Thursday, December 7, 2017

Review: The Keeper of Lost Things by Ruth Hogan

When I lose something and cannot find it no matter how long I look, when I finally give up on it and consign it to memory only, it has always comforted me a little to think that the Borrowers, from Mary Norton's classic children's tale, have found it and are using it lovingly. But what if there was a person out there who collected and catalogued lost items with the aim of one day reuniting them with their owners and that person had my own lost object in his or her safe keeping?  It would be comforting to think that my things were still out there, found and cared for, their stories preserved, until the time came for me to find them again.  In a sense, that's the lovely premise of Ruth Hogan's novel, The Keeper of Lost Things.  From a hair bobble to a single glove, a puzzle piece to a small, painted wooden house, these things and more are found and carefully kept, awaiting the day they can be returned to their rightful owners.

Anthony Peardew is an older man, once a celebrated author, who has lived alone for forty years in a magical sort of house, having lost Therese, the love of his life shortly before their wedding. After Therese's death he realized he'd lost the small communion medallion she gave him to always keep them connected and although he didn't find the small and meaningful charm, it inspired him to collect and safeguard other people's lost treasures. In his twilight years, he hires Laura, damaged and adrift after her divorce, to be his housekeeper and personal assistant, warning her to never go into his locked study. Never tempted to defy this order, she works contentedly for him for a handful of years. After his death, she is surprised to discover that he's left the house and all of his possessions to her. His major request accompanying this bequest is that she now go into the study, behold the immense, carefully catalogued collection of lost items he's found over the years and attempt to return them to their owners because if even one item's return will ease a broken heart, it will all have been worth it. As Laura slowly ventures out of her self-imposed isolation and befriends first Sunshine, a young woman in the neighborhood with Down's Syndrome and a special sensitivity to the things and vibrations around us that others never feel, and then Freddy, Anthony's gardener, she has to figure out how best to find the lovingly kept items' original owners, how to placate the ghost of Therese, who still haunts the house, and how to open her own heart to all the possibilities of living life to the fullest. In a parallel narrative, a young woman named Eunice applies for a job at a small publisher and promptly falls for her handsome boss, Bomber, becoming his best friend and confidante but never anything more. She devotes her life to loving Bomber knowing that he loves her back only Platonically.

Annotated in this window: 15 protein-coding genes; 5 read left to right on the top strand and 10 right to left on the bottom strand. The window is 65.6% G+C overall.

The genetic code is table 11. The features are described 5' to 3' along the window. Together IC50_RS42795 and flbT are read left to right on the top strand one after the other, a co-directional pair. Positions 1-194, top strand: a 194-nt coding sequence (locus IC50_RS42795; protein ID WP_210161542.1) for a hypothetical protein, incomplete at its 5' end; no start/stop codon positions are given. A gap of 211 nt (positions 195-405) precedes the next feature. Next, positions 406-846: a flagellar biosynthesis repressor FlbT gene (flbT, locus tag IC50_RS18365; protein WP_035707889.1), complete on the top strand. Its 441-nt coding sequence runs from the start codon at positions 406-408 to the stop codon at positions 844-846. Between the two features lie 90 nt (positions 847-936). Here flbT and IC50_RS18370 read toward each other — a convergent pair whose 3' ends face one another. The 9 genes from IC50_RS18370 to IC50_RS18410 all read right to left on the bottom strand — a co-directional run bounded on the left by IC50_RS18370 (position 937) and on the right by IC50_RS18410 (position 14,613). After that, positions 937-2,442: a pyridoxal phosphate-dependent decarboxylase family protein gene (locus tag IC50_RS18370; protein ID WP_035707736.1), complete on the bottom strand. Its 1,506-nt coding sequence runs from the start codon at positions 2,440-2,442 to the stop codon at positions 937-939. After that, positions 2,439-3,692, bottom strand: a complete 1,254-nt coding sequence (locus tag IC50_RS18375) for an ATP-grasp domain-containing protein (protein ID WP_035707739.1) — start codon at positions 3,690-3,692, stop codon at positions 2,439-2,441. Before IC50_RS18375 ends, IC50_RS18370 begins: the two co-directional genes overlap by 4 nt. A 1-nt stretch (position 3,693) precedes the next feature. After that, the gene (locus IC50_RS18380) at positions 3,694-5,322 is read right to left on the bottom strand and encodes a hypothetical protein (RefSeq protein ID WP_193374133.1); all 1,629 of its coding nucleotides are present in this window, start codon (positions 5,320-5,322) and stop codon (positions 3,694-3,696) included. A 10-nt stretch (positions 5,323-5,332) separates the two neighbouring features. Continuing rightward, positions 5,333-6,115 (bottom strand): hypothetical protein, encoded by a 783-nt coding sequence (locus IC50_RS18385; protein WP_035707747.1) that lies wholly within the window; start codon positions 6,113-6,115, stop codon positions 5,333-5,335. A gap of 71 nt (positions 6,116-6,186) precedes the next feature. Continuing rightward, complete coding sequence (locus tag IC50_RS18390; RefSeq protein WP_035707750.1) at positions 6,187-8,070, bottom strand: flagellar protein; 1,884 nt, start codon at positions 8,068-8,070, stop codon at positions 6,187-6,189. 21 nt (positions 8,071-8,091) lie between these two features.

The vast majority of the story is focused on Anthony, the past that led him to be the keeper of lost things, and then on Laura, who is herself very clearly one of Anthony's lost things. Each of the inanimate items highlighted in the book is given its own short story, but whether it is one written by Anthony or one contained in the item itself is left to the reader to decide.  In order to cut some of the sweetness of the premise of the novel as a whole, these object stories veer from heartwarming to serious to desperately sad. There is a fair bit of humor woven into the novel to leaven it too. My favorite being after Laura hears neighborhood gossips in a local pub speculating on why Anthony left her the house. As she walks past their table leaving the pub, she informs them it was because of "Fellatio on Fridays." The fact that one of these nasty Nellys doesn't even know what this means makes it that much more entertaining. There are only very light touches (and a few hidden clues) almost connecting the story of Anthony with the story of Eunice and Bomber for the majority of the story and although they come together well in the end, a little more explicitness might not have been amiss so that the reader wasn't confused as to why these very different tales were together from the start. Both are thematically similar though, focused as they are on caring for and supporting those around you, accepting them for who they are and the struggles they face, and loving people, dogs, and the important bits and bobs of their life to the very end. Although there is a wistful sort of quality to the novel, it would be a perfect novel for those who are looking for a book to counter the dysfunction and unhappiness of so much of current literature. In the end, it is that elusive book that leaves a warm glow in its wake without resorting to sappiness or cliche. Very much a novel of love and loss, compassion and redemption, this is a gentle, charming, and thoroughly worthwhile read.

For more information about Ruth Hogan and the book, check out her website, like her on Facebook or Twitter, or follow her on Instagram. Check out the book's Goodreads page, follow the rest of the blog tour, or look at the amazon reviews for others' thoughts and opinions on the book.
Thanks to Trish from TLC Book Tours and Harper Collins for inspiring me to pull this off my shelf sooner rather than later.

1 comment:

  1. Wow, this book sounds just great. The keeper of anything we have ever lost, what an interesting concept!

    ReplyDelete

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